Jon Frank: A lasting legacy for CMC young musicians

Jon Frank on his trap set

Jon Frank has a long history at Community Music Center supporting the excellence of young musicians. He spent 26 years of a nearly four decade career as a music teacher nominating his students to audition for the CMC Young Musicians Program. Even though he has retired, his work with young musicians lives on. With the creation of the Sid and Iris Frank Memorial Scholarship, in memory of his parents, CMC students will receive a tuition-free education for generations to come.

Jon Frank taught instrumental music for 39 years, primarily in the San Francisco Unified School District, before retiring in July of 2018. In 1992, his last year of teaching band and orchestra at Roosevelt Middle School, Ken Rosen, a former CMC faculty member, came to visit Roosevelt to recruit students for the CMC Young Musicians Program. Jon handpicked a number of students who he thought would benefit from the extra musical training to audition at CMC. From 1992 until 2018, when he was the Director of the Hoover Middle School Orchestra Program, he sent many students to audition for the YMP scholarship. He had great success getting students to audition for and be accepted in the program. It became a tradition in the Hoover Orchestra program for students to be involved at CMC.

Jon Frank’s connection to CMC runs deeps and includes his family, who are musicians as well. His son Noah was in the Teen Jazz Orchestra with Ken Rosen and studied trumpet. His wife, Lynne Rappaport, was in the Anything Goes Chorus and now sings in the Older Adult Choir Program. Jon, a jazz drummer, participated in the Tuesday night jazz ensemble with his son Noah. As Jon said of CMC’s music education, “I think the world of CMC. It’s been a great experience for my family to go to CMC. As a teacher, I’ve seen what great things CMC music scholarships can bring.”

The creation of the music scholarship in honor of his parents began in 2007, when Jon’s father, Sid, passed away. Both his mother and father were supportive of music, so it seemed natural to honor his father’s memory with a scholarship. Stephen Shapiro, the CMC Executive Director at the time, made the suggestion that the scholarship be set up in perpetuity, meaning that it would be active once the fund began accruing enough interest to pay the yearly cost of the scholarship. For years, friends and family donated to the scholarship fund boosting it closer to the point where it could accrue the necessary interest to make it active. When his mother passed away in 2018, he decided to pay the last part of the balance to activate it and add her name, Iris, to the scholarship. Starting in the 2020–2021 school year, the Sid and Iris Frank Memorial Scholarship will support a young musician on consideration of both musical growth and financial need. The student will receive private music lessons free of charge and be eligible to renew each year.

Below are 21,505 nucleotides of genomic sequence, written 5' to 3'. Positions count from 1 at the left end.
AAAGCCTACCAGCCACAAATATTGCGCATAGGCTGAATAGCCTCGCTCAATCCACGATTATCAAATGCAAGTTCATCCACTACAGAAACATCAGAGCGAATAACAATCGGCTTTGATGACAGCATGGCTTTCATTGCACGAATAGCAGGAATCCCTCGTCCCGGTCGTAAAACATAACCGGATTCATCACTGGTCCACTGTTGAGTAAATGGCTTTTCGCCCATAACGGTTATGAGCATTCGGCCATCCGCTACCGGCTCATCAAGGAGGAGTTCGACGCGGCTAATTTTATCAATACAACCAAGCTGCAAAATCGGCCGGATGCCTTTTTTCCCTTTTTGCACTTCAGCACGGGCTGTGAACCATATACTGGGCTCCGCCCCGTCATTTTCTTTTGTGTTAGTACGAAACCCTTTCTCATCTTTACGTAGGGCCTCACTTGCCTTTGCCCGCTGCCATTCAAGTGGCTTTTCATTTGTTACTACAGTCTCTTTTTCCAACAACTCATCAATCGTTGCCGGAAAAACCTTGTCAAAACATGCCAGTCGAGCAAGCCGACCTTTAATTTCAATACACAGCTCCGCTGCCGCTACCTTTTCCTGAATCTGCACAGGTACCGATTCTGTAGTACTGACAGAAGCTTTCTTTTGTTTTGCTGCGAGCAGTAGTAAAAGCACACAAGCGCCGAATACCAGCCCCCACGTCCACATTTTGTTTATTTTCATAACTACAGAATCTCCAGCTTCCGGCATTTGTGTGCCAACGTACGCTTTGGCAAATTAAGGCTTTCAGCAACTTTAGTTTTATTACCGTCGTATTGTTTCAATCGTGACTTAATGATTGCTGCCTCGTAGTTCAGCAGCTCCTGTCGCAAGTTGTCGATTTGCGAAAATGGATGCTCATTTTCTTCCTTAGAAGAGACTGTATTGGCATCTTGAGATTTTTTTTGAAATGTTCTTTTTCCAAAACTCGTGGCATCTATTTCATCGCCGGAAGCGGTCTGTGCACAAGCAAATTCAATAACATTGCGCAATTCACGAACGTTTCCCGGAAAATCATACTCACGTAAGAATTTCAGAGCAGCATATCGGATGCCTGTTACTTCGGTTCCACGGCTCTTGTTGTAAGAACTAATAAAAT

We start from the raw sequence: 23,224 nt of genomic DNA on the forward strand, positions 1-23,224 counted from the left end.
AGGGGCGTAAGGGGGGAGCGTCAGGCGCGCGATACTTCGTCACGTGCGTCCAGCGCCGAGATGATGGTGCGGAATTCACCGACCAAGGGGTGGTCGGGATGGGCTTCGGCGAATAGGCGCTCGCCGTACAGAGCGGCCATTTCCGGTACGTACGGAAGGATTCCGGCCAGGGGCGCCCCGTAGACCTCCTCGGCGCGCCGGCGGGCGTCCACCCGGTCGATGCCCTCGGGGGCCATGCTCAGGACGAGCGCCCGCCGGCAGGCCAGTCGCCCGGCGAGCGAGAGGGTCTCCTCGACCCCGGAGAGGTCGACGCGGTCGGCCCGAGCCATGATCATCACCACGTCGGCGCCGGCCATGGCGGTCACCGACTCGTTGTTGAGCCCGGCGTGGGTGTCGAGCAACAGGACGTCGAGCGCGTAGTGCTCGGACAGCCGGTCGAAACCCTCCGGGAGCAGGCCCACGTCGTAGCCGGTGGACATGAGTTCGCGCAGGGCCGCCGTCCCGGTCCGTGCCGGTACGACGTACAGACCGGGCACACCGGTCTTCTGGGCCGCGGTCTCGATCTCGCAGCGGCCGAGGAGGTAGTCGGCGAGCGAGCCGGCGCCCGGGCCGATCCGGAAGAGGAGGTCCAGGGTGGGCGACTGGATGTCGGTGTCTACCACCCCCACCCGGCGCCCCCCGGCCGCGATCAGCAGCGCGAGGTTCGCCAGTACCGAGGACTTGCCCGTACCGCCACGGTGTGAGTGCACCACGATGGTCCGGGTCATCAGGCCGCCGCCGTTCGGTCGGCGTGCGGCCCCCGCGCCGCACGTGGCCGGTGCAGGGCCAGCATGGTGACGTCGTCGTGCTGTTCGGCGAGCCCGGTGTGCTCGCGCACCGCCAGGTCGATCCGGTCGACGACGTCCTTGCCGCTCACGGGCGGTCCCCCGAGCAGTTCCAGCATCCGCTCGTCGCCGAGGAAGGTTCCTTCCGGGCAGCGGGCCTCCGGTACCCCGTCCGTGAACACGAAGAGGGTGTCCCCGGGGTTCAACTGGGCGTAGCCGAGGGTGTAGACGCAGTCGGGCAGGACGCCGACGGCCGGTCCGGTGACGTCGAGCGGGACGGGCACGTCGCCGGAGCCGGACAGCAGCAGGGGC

Jon Frank has left a lasting legacy for CMC young musicians and has generous wishes for both CMC students who receive the scholarship and for CMC’s future, “I hope the students will be able to become more highly-trained musicians and assume a position of leadership in their school music departments, as well as at CMC. I hope CMC will continue to prosper for years to come and provide musical opportunities for those not able to afford music education.”

Exciting news about the Campus Expansion Project

On Thursday, November 21, CMC’s Campus Expansion Project went before the San Francisco Planning Commission. A robust contingent of students, faculty, and friends of CMC attended the hearing to show their support for the project. After the project was presented to the Commission, 13 people spoke in support of the Campus Expansion Project during the public comment portion. Students, parents, and neighbors of all ages shared personal, heartfelt experiences in support of CMC’s work and of the Campus Expansion Project.

Fittingly enough, two of the comments were musical in nature. Ashley Alvarado (CMC Children’s Chorus) with the help of faculty member Beth Wilmurt (Children’s Chorus and Older Adult Choir conductor) sang a portion of “Chinese Proverb” to the Commission. Members from CMC Older Adult Choirs in the Mission District also sang a spirited a cappella version of “La Paloma.”

Upon the conclusion of the public comments and after a few questions put forth by the Commissioners, the San Francisco Planning Commission voted in unanimously to approve the Campus Expansion Project.

“The outpouring of support from students, faculty, and community members was very meaningful to us. We are grateful that our community members took the time to be at the hearing and speak so eloquently on behalf of CMC and this project,” said Julie Rulyak Steinberg.

More details about the Campus Expansion will come in 2020.

Getting started with improvising: Practice tips from CMC jazz improv and trumpet faculty Max Miller-Loran

Do you want to get started learning how to improvise, but don’t know where to begin? Max Miller-Loran, who teaches trumpet, Jazz Improvisation-Beginning, and Jazz Improvisation Workshop, has great tips to get you going. Winter Quarter is a perfect time to learn a new musical skill. CMC offers an array of opportunities to woodshed your jazz skills. In addition to Max’s classes, try private lessons, Jazz Ensembles, and Djangology. All levels are welcome.